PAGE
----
Home > Industrial, Legal > LA: Seafood company hit with $248,000 in fines and back/lost wages

LA: Seafood company hit with $248,000 in fines and back/lost wages

Breaux Bridge, LA: The U.S. Department of Labor (DOL) on July 24 issued findings from investigations of C.J.’s Seafood Inc. in Breaux Bridge, La. OSHA cited C.J.’s Seafood, a former Wal-Mart supplier, with 11 serious and one other-than-serious safety violation for exposing workers to blocked exit, fire, electrical and chemical hazards. Additionally, the DOL’s Wage and Hour Division found that the company failed to pay minimum wage and overtime compensation to 73 workers as required by the Fair Labor Standards Act, and to comply with provisions of the H-2B temporary foreign worker visa program established under the Immigration and Nationality Act.   OSHA proposes more than $34,000 in fines for C.J.’s Seafood of Breaux Bridge, La., for exposing workers to workplace hazards. The Department of Labor’s Wage and Hour Division is seeking nearly $214,000 in back wages and penalties.

“It is imperative that employers comply with applicable laws that protect the health and safety of their workers,” said Dr. David Michaels, assistant secretary of labor for occupational safety and health. “Every worker deserves to go home safe at the end of a workday, and the employees at C.J.’s Seafood are entitled to nothing less.”

OSHA’s Baton Rouge Area Office conducted an investigation of the company’s facility in Breaux Bridge, where employees peel and boil seafood. Some of the serious violations cited pertain to the building not being equipped with fire extinguishers, exit signs or emergency eyewash stations. In addition, electrical breakers were not labeled, electrical outlets were not covered, an exit was blocked and temporary wiring was being used instead of permanent wiring. Finally, the employer did not have a written hazard communications program and did not make material safety data sheets available to employees to inform them of hazards in the workplace. These citations carry proposed penalties of $32,200. A serious violation is one in which there is substantial probability that death or serious physical harm could result from a hazard about which the employer knew or should have known.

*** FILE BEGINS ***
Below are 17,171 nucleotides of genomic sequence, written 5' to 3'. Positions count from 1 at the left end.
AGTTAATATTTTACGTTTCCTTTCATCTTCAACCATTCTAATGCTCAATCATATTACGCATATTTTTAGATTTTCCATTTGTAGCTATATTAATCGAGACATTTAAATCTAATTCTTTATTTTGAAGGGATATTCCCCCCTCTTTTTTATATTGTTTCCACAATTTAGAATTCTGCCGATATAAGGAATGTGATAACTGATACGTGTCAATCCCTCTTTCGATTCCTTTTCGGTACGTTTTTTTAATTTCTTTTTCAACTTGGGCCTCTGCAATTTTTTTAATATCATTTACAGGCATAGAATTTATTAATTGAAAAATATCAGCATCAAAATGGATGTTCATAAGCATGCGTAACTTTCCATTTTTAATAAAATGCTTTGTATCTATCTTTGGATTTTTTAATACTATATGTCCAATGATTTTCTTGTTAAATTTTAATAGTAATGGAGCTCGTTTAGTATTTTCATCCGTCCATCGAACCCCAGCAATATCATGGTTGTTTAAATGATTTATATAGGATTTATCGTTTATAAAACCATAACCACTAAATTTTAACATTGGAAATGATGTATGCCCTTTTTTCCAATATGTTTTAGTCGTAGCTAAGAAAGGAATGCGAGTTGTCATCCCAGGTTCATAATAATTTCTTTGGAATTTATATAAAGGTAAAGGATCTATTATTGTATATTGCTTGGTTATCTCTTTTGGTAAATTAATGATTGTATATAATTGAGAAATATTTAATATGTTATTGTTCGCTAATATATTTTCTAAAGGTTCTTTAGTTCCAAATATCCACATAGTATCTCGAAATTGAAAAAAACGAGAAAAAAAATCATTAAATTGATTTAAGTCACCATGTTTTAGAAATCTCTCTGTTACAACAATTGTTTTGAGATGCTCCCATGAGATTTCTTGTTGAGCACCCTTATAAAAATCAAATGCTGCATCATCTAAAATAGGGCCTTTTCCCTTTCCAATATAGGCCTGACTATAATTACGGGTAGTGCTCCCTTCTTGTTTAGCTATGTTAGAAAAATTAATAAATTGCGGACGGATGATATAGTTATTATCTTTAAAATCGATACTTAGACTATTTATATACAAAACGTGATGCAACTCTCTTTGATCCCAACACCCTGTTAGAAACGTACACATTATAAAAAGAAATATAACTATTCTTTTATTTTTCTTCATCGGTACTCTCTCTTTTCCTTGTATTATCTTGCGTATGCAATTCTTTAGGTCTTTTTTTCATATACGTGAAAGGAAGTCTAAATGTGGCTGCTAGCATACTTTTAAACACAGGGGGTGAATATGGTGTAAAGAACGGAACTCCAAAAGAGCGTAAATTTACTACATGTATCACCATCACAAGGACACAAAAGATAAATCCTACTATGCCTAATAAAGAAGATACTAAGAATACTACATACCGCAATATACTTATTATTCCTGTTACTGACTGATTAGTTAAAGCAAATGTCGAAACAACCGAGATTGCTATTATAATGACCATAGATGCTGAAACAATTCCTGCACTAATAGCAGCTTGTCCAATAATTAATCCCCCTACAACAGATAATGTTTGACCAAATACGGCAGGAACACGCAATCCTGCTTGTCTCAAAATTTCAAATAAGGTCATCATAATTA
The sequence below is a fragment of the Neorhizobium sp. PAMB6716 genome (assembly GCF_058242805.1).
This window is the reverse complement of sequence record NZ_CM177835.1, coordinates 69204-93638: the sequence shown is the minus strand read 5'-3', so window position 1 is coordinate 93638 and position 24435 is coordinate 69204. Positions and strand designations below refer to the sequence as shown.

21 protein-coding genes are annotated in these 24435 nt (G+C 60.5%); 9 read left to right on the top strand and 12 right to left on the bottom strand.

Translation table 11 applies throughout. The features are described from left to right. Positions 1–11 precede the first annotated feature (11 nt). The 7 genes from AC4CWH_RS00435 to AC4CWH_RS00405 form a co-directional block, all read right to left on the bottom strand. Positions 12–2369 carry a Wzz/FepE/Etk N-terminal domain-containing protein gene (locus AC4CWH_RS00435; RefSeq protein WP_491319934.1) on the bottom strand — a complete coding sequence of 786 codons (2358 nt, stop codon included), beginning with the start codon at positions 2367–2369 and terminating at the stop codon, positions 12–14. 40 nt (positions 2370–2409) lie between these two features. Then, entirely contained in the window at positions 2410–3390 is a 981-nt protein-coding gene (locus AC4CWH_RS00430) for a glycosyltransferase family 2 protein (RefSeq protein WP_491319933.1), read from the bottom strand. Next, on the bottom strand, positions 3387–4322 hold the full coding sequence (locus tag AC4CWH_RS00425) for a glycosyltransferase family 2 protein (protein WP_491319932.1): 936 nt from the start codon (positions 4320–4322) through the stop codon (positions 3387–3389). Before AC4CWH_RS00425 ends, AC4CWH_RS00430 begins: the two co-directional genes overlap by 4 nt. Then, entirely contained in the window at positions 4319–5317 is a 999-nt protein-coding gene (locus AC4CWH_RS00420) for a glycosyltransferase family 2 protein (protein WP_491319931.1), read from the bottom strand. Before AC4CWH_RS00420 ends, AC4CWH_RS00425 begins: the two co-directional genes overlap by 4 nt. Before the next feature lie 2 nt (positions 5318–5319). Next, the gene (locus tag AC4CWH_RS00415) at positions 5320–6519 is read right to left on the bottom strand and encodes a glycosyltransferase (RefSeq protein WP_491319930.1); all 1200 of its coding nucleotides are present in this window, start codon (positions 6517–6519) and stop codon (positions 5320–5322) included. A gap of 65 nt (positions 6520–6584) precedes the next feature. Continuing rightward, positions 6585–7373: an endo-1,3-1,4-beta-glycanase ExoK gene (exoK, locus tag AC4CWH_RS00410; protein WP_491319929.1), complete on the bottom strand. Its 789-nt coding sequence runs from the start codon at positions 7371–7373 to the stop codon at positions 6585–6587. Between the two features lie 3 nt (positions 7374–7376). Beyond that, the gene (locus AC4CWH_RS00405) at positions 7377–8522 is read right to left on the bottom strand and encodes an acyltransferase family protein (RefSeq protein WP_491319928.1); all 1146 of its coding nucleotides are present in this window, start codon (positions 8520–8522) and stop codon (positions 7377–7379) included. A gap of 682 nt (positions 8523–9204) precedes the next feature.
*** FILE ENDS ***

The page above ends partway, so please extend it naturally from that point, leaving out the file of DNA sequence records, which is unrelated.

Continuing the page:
The other-than-serious violation involves failing to maintain the OSHA 300 log, in which employee injuries and illnesses must be recorded. This citation carries a monetary penalty of $2,100. An other-than-serious violation is one that has a direct relationship to job safety and health, but probably would not cause death or serious physical harm.

C.J.’s Seafood has 15 business days from receipt of the citations and proposed penalties to comply, request an informal conference with OSHA’s Baton Rouge area director or contest the citations and penalties before the independent Occupational Safety and Health Review Commission.

Story via ehstoday.com

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